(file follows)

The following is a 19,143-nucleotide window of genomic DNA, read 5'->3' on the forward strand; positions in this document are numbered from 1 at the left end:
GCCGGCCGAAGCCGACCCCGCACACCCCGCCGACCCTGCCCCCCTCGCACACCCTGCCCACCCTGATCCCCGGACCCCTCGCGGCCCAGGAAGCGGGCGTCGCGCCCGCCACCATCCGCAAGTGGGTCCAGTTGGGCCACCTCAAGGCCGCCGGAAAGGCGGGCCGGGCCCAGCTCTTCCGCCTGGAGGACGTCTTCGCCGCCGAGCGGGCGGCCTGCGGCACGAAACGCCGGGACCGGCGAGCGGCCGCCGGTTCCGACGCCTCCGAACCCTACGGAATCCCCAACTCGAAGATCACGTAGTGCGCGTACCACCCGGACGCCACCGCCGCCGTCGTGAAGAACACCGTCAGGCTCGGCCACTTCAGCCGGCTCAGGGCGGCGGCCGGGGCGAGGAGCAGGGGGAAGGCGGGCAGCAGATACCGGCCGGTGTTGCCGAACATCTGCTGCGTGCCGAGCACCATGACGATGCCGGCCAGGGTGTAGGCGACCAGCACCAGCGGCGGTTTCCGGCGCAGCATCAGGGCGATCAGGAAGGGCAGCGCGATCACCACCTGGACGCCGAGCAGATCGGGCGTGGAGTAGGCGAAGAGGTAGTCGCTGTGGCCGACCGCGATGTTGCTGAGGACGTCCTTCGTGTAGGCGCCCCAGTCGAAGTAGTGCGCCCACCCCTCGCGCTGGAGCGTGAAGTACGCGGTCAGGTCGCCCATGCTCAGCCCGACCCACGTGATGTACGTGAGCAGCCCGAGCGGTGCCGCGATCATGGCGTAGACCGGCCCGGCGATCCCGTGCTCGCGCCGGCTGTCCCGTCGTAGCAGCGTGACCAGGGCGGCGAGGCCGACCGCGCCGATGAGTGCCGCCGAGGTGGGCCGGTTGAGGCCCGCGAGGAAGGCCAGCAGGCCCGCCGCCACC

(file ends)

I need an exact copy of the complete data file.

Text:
The following is a 19,143-nucleotide window of genomic DNA, read 5'->3' on the forward strand; positions in this document are numbered from 1 at the left end:
GCCGGCCGAAGCCGACCCCGCACACCCCGCCGACCCTGCCCCCCTCGCACACCCTGCCCACCCTGATCCCCGGACCCCTCGCGGCCCAGGAAGCGGGCGTCGCGCCCGCCACCATCCGCAAGTGGGTCCAGTTGGGCCACCTCAAGGCCGCCGGAAAGGCGGGCCGGGCCCAGCTCTTCCGCCTGGAGGACGTCTTCGCCGCCGAGCGGGCGGCCTGCGGCACGAAACGCCGGGACCGGCGAGCGGCCGCCGGTTCCGACGCCTCCGAACCCTACGGAATCCCCAACTCGAAGATCACGTAGTGCGCGTACCACCCGGACGCCACCGCCGCCGTCGTGAAGAACACCGTCAGGCTCGGCCACTTCAGCCGGCTCAGGGCGGCGGCCGGGGCGAGGAGCAGGGGGAAGGCGGGCAGCAGATACCGGCCGGTGTTGCCGAACATCTGCTGCGTGCCGAGCACCATGACGATGCCGGCCAGGGTGTAGGCGACCAGCACCAGCGGCGGTTTCCGGCGCAGCATCAGGGCGATCAGGAAGGGCAGCGCGATCACCACCTGGACGCCGAGCAGATCGGGCGTGGAGTAGGCGAAGAGGTAGTCGCTGTGGCCGACCGCGATGTTGCTGAGGACGTCCTTCGTGTAGGCGCCCCAGTCGAAGTAGTGCGCCCACCCCTCGCGCTGGAGCGTGAAGTACGCGGTCAGGTCGCCCATGCTCAGCCCGACCCACGTGATGTACGTGAGCAGCCCGAGCGGTGCCGCGATCATGGCGTAGACCGGCCCGGCGATCCCGTGCTCGCGCCGGCTGTCCCGTCGTAGCAGCGTGACCAGGGCGGCGAGGCCGACCGCGCCGATGAGTGCCGCCGAGGTGGGCCGGTTGAGGCCCGCGAGGAAGGCCAGCAGGCCCGCCGCCACC